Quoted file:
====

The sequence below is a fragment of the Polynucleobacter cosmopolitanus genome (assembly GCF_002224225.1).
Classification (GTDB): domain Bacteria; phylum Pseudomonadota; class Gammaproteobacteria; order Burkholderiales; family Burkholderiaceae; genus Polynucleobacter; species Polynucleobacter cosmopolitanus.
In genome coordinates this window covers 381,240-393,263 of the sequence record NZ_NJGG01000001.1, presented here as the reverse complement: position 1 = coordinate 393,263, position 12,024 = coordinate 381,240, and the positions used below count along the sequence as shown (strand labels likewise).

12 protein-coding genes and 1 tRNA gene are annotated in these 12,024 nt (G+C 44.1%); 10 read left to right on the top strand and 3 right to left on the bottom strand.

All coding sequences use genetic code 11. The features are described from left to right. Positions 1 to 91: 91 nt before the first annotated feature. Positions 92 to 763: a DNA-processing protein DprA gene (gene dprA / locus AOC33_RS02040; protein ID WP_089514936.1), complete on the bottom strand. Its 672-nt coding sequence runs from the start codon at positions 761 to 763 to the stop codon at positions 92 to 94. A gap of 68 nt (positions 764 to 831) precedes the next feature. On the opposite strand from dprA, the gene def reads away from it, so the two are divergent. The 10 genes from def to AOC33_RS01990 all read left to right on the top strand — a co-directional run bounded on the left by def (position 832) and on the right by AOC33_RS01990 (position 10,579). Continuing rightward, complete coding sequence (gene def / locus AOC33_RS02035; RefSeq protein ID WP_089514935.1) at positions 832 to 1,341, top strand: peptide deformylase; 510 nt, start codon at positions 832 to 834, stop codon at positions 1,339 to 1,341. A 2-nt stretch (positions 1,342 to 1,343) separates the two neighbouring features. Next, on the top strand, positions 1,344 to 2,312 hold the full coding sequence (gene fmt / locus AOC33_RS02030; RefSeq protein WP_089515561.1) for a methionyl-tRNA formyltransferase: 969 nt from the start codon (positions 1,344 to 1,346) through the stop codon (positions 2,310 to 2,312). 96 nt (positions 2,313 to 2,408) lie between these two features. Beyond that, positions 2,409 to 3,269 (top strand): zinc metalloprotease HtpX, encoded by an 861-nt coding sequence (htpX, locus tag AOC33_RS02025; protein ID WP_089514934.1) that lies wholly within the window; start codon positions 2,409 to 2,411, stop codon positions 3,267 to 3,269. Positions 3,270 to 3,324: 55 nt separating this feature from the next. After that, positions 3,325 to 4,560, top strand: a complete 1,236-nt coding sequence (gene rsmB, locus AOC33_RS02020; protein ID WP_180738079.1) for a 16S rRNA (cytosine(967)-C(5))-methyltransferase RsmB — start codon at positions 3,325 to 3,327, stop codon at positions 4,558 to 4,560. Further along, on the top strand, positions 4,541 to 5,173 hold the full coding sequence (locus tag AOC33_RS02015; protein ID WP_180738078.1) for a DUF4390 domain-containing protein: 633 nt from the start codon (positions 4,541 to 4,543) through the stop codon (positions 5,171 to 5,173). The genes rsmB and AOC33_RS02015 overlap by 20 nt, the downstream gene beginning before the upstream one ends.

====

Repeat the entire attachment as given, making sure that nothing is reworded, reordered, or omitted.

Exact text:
The sequence below is a fragment of the Polynucleobacter cosmopolitanus genome (assembly GCF_002224225.1).
Classification (GTDB): domain Bacteria; phylum Pseudomonadota; class Gammaproteobacteria; order Burkholderiales; family Burkholderiaceae; genus Polynucleobacter; species Polynucleobacter cosmopolitanus.
In genome coordinates this window covers 381,240-393,263 of the sequence record NZ_NJGG01000001.1, presented here as the reverse complement: position 1 = coordinate 393,263, position 12,024 = coordinate 381,240, and the positions used below count along the sequence as shown (strand labels likewise).

12 protein-coding genes and 1 tRNA gene are annotated in these 12,024 nt (G+C 44.1%); 10 read left to right on the top strand and 3 right to left on the bottom strand.

All coding sequences use genetic code 11. The features are described from left to right. Positions 1 to 91: 91 nt before the first annotated feature. Positions 92 to 763: a DNA-processing protein DprA gene (gene dprA / locus AOC33_RS02040; protein ID WP_089514936.1), complete on the bottom strand. Its 672-nt coding sequence runs from the start codon at positions 761 to 763 to the stop codon at positions 92 to 94. A gap of 68 nt (positions 764 to 831) precedes the next feature. On the opposite strand from dprA, the gene def reads away from it, so the two are divergent. The 10 genes from def to AOC33_RS01990 all read left to right on the top strand — a co-directional run bounded on the left by def (position 832) and on the right by AOC33_RS01990 (position 10,579). Continuing rightward, complete coding sequence (gene def / locus AOC33_RS02035; RefSeq protein ID WP_089514935.1) at positions 832 to 1,341, top strand: peptide deformylase; 510 nt, start codon at positions 832 to 834, stop codon at positions 1,339 to 1,341. A 2-nt stretch (positions 1,342 to 1,343) separates the two neighbouring features. Next, on the top strand, positions 1,344 to 2,312 hold the full coding sequence (gene fmt / locus AOC33_RS02030; RefSeq protein WP_089515561.1) for a methionyl-tRNA formyltransferase: 969 nt from the start codon (positions 1,344 to 1,346) through the stop codon (positions 2,310 to 2,312). 96 nt (positions 2,313 to 2,408) lie between these two features. Beyond that, positions 2,409 to 3,269 (top strand): zinc metalloprotease HtpX, encoded by an 861-nt coding sequence (htpX, locus tag AOC33_RS02025; protein ID WP_089514934.1) that lies wholly within the window; start codon positions 2,409 to 2,411, stop codon positions 3,267 to 3,269. Positions 3,270 to 3,324: 55 nt separating this feature from the next. After that, positions 3,325 to 4,560, top strand: a complete 1,236-nt coding sequence (gene rsmB, locus AOC33_RS02020; protein ID WP_180738079.1) for a 16S rRNA (cytosine(967)-C(5))-methyltransferase RsmB — start codon at positions 3,325 to 3,327, stop codon at positions 4,558 to 4,560. Further along, on the top strand, positions 4,541 to 5,173 hold the full coding sequence (locus tag AOC33_RS02015; protein ID WP_180738078.1) for a DUF4390 domain-containing protein: 633 nt from the start codon (positions 4,541 to 4,543) through the stop codon (positions 5,171 to 5,173). The genes rsmB and AOC33_RS02015 overlap by 20 nt, the downstream gene beginning before the upstream one ends.